Trump declaration on car imports: EU manufacturers react

Brussels, 20 May 2019 – Reacting to last Friday’s declaration by the US President on the imports of cars and parts into the United States, the European Automobile Manufacturers’ Association (ACEA) re-iterates its opposition to any trade-restrictive measures that are incompatible with WTO rules.

The President’s statement confirms that US authorities consider auto imports and certain auto parts as a threat to their national security. The decision to impose any measures has been delayed by up to 180 days. During this time the EU and Japan are encouraged to reach an agreement with the US on measures that would limit their exports of automobiles and auto parts to the country.

ACEA strongly disputes that automotive imports from the European Union pose a national security risk to the United States.

“Europe’s auto makers favour a trade-positive agenda. We support the European Commission’s constructive efforts to address tariff and non-tariff barriers to transatlantic trade in automotive goods,” stated ACEA Secretary General, Erik Jonnaert. “Unilaterally imposed additional tariffs or quotas, on the other hand, would clearly violate WTO rules. They are therefore not acceptable as a solution to the current dispute.”

The report on the national security investigation fails to recognise the massive investments by the European auto industry into the US economy. Indeed, EU-owned auto makers built more than 3 million vehicles in the United States last year, accounting for 27% of total US production. Many of these vehicles are exported to third countries again, including the European Union. EU car manufacturers directly and indirectly employ nearly half a million Americans.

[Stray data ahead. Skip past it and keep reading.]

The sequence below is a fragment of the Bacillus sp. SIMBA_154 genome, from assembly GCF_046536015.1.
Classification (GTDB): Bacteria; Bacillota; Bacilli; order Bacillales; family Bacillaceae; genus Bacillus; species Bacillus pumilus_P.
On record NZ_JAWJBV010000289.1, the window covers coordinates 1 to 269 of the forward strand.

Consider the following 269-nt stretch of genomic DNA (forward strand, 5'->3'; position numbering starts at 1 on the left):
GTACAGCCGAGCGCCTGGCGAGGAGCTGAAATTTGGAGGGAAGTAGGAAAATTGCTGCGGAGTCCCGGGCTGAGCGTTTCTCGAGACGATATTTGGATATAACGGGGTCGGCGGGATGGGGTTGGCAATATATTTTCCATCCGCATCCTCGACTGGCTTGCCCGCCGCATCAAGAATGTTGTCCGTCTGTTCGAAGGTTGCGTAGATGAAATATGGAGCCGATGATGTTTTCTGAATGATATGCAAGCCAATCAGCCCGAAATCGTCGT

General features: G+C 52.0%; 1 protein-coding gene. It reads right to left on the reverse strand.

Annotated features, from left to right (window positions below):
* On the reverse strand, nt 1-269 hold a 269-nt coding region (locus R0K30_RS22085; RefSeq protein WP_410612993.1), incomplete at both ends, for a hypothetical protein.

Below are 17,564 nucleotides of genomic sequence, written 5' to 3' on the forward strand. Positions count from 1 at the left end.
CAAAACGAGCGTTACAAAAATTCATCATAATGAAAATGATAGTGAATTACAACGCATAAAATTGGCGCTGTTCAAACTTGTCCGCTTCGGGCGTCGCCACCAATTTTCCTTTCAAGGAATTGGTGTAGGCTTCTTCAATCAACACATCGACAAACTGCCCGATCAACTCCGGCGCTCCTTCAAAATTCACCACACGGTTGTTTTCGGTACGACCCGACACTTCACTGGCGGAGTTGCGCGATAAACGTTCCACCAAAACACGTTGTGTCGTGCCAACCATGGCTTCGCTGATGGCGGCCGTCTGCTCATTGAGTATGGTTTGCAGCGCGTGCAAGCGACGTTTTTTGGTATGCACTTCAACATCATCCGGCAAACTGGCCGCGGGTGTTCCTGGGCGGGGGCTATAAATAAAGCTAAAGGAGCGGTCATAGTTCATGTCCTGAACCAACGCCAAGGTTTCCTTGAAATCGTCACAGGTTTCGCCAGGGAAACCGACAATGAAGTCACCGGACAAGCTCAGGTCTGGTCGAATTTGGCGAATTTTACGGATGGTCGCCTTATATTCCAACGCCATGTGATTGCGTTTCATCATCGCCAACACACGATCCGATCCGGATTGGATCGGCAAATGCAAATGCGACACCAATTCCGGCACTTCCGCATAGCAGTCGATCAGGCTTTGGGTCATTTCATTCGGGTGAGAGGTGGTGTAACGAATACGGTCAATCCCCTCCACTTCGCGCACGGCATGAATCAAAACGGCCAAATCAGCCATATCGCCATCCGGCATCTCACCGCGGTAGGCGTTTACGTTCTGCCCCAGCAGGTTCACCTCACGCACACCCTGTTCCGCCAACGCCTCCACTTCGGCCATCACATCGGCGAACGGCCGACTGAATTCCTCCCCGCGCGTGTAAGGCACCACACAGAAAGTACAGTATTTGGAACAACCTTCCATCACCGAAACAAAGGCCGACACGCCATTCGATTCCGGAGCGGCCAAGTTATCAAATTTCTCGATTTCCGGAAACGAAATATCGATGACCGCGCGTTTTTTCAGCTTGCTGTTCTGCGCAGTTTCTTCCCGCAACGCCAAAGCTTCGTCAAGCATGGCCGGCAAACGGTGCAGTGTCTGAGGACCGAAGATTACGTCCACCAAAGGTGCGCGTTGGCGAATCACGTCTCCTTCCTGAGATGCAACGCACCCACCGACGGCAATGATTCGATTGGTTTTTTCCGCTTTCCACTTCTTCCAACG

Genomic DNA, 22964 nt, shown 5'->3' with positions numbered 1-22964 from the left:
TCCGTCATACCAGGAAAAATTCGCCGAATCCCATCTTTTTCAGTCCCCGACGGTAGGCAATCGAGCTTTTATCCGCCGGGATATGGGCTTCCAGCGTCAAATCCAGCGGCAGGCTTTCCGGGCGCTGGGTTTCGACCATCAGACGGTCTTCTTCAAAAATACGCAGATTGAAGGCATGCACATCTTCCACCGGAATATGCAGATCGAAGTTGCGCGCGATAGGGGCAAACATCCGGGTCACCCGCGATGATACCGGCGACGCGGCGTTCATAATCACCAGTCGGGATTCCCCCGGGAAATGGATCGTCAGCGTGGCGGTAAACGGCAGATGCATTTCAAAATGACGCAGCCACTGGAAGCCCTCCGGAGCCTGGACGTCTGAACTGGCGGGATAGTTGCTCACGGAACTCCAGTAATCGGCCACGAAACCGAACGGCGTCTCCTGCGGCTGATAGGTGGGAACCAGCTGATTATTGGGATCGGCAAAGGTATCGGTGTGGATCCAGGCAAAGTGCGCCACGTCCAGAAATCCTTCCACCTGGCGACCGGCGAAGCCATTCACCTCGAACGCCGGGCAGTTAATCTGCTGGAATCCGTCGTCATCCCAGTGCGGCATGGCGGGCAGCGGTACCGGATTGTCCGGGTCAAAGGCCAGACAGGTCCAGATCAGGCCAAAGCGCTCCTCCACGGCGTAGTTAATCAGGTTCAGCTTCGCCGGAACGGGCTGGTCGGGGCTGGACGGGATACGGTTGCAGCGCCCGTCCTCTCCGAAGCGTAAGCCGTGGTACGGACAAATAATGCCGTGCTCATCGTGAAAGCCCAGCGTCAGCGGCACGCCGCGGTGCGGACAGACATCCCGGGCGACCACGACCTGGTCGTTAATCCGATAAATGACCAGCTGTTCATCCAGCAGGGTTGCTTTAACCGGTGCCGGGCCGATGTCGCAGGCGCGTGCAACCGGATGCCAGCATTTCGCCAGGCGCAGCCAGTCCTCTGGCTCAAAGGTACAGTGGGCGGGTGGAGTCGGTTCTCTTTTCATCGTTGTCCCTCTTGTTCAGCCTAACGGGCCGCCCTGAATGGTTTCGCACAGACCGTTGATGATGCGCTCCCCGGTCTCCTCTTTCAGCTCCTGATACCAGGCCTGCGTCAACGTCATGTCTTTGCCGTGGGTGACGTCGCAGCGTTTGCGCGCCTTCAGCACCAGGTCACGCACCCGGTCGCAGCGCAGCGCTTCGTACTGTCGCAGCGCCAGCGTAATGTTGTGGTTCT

ACEA hopes that negotiators on both sides of the Atlantic will use this additional time to find common ground on a trade deal that removes industrial tariffs.

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Notes for editors

About ACEA

  • ACEA represents the 15 major Europe-based car, van, truck and bus manufacturers: BMW Group, CNH Industrial, DAF Trucks, Daimler, Fiat Chrysler Automobiles, Ford of Europe, Honda Motor Europe, Hyundai Motor Europe, Jaguar Land Rover, PSA Group, Renault Group, Toyota Motor Europe, Volkswagen Group, Volvo Cars, and Volvo Group.
  • More information can be found on www.acea.be or @ACEA_eu.
  • Contact: Cara McLaughlin, Communications Director, cm@acea.be, +32 2 738 73 45 or +32 485 88 66 47.

About the EU automobile industry

  • 13.3 million people – or 6.1% of the EU employed population – work directly and indirectly in the sector.
  • The 3.4 million jobs in automotive manufacturing represent over 11% of total EU manufacturing employment.
  • Motor vehicles account for some €428 billion in tax contributions in the EU15.
  • The sector is also a key driver of knowledge and innovation, representing Europe's largest private contributor to R&D, with €54 billion invested annually.
  • The automobile industry generates a trade surplus of €90.3 billion for the EU.